Genetic diversity the key to malaria’s success

The malaria parasite developing inside a red blood cell Copyright: Lawrence Berkeley National Laboratory

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[MELBOURNE] Research identifying common genes between different populations of malaria parasites could lead to the development of a vaccine, say researchers.

Dr Alyssa Barry, from the Burnet Institute in Australia, announced the results of a genetic study of the malaria parasite at the 5th World Conference of Science Journalists (WCSJ) in Melbourne, Australia (19 April).

Developing a vaccine for malaria has proven difficult because the malaria parasite, Plasmodium falciparum, is able to outwit the human immune system while it multiplies in the body.

Barry, the lead researcher on the project, explained that when the malaria parasite infects a person’s red blood cells, it produces molecules that the blood cells then exhibit on their surface. These molecules are what alert the immune system into launching an attack.

The parasite, however, can switch the version of the molecule on the surface of the cells by expressing one of up to 60 genes from a family of genes called var. This confuses the immune system and allows the parasite to hide.

“This improves the parasite’s chances of being transmitted to another mosquito carrier,” said Barry.

Var genes differ between malaria parasites in one region, as well as between geographically distinct populations, and this diversity is thought to be partly responsible for the parasite’s success. Up until now, the extent of the diversity has been unclear.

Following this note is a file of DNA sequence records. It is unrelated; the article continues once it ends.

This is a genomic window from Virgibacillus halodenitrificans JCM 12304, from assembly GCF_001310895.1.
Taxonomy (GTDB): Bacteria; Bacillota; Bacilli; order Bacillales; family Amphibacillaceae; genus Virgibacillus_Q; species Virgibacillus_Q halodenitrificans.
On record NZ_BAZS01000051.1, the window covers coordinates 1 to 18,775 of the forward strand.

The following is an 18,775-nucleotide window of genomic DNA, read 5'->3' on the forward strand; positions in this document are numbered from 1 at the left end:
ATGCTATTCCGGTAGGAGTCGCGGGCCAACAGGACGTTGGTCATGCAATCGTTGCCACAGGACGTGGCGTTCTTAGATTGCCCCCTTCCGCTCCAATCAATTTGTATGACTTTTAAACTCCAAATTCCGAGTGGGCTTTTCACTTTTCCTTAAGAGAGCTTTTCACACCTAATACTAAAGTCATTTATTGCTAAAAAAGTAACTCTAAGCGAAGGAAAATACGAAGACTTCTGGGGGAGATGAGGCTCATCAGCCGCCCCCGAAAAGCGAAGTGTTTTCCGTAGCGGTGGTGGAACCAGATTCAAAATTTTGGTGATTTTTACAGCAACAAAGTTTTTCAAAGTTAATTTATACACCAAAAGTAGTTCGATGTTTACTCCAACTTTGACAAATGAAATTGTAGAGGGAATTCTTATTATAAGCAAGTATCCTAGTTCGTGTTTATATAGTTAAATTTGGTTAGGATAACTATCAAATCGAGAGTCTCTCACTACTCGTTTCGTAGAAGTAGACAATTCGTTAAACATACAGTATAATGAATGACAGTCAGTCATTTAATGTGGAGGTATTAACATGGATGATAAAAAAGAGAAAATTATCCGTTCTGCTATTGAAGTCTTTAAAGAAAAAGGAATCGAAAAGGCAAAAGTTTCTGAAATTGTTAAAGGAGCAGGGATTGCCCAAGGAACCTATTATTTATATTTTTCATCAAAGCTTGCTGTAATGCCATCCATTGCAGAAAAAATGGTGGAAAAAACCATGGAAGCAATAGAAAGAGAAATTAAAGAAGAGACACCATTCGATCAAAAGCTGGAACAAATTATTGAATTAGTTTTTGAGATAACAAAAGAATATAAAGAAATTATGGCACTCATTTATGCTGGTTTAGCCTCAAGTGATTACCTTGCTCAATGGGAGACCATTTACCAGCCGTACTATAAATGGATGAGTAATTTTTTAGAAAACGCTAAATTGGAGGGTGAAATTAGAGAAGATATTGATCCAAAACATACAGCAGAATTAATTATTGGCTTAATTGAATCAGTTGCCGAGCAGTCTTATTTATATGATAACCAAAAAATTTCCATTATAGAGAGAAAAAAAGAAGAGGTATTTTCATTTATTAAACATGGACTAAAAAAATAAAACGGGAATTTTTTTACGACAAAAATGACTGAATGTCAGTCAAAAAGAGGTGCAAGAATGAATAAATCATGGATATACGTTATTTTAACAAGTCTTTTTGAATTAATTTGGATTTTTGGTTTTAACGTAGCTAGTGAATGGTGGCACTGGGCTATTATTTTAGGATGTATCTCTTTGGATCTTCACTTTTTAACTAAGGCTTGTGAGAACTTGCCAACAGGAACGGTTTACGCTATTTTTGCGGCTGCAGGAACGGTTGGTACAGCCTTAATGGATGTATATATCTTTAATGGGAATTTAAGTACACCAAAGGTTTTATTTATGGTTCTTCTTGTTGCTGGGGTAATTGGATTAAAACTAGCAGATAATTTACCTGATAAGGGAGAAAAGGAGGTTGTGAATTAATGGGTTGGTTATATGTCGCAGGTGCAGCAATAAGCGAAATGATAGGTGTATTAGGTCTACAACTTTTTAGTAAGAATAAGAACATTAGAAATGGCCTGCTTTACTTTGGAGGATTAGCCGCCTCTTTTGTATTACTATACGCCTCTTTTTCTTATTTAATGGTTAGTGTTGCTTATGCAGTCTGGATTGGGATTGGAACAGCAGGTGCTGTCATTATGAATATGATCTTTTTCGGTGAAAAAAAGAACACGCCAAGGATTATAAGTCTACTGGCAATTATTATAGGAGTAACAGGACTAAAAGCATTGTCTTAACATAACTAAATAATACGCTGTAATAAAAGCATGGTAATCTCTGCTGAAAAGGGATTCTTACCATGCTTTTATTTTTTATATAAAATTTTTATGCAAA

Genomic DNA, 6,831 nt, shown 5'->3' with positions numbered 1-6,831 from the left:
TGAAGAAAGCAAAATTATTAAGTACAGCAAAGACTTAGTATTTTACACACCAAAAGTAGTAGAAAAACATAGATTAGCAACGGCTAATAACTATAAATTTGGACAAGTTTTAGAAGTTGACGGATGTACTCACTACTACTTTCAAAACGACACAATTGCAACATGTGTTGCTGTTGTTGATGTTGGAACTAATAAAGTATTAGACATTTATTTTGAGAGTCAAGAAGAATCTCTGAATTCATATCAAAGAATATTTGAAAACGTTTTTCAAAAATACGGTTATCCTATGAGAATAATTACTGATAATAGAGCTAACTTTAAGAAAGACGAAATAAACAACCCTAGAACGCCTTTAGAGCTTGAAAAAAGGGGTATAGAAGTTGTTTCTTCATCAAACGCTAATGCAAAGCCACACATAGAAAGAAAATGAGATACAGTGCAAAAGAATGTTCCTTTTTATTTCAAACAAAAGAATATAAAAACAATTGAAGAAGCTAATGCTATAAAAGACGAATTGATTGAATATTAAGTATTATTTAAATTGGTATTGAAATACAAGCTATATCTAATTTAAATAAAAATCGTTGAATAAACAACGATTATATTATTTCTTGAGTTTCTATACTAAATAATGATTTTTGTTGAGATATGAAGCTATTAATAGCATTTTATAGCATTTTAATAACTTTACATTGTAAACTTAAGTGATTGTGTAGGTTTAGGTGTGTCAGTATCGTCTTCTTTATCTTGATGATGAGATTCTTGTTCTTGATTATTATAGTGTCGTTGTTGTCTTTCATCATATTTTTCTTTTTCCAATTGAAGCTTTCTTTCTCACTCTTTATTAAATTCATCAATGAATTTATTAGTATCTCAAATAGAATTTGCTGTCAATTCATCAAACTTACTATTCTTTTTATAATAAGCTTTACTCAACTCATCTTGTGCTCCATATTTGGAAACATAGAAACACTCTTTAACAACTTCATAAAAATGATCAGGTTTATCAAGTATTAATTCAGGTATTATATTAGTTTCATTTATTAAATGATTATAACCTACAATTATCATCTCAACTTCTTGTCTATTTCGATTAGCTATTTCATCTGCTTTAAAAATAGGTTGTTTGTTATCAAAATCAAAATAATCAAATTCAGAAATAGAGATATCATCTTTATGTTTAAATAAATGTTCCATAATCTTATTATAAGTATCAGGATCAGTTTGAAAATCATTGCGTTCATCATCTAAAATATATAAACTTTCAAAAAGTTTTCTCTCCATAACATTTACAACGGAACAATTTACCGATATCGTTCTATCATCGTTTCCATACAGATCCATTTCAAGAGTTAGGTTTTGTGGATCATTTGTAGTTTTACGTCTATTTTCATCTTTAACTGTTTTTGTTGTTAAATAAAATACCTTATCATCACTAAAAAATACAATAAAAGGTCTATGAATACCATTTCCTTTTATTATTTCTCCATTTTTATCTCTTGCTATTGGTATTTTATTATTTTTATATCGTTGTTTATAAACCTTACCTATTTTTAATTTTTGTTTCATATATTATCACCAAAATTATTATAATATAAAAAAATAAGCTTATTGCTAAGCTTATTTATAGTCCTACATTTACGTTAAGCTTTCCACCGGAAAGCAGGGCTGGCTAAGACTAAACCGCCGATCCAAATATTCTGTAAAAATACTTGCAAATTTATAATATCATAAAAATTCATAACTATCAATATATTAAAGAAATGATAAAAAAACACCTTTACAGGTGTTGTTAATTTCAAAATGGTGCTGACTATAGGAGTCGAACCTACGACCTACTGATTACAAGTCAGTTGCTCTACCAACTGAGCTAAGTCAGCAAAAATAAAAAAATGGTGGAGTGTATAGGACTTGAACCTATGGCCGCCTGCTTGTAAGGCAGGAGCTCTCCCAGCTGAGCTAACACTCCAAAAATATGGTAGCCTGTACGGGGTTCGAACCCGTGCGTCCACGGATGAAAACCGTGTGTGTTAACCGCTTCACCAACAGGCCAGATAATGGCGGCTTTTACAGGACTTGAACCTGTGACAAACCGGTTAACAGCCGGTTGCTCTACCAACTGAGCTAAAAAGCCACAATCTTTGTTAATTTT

Working with researchers from the Africa, Papua New Guinea, the United Kingdom and the United States, the group sequenced a segment of the var genes of individual malaria parasites from Papua New Guinea and other areas around the world.

They found a total of 895 different versions of the segment of the var gene in a sample of just 80 parasites, indicating that var gene diversity globally is immense.

But nearly 40 per cent of var gene types identified in Papua New Guinea were also found in samples from different countries.

The next step will be to identify shared genes which can be used as targets for malaria vaccines, said Barry. This information can also be used for surveillance of the malaria parasite.

There are about 300 million cases of malaria each year globally, resulting in more than a million deaths, according to the World Health Organization. Around 90 per cent of these deaths occur in Africa, mostly in young children.

Link to full paper in PLoS Pathogens

Reference: PLoS Pathogens doi: 10.1371/journal.ppat.0030034. (2007)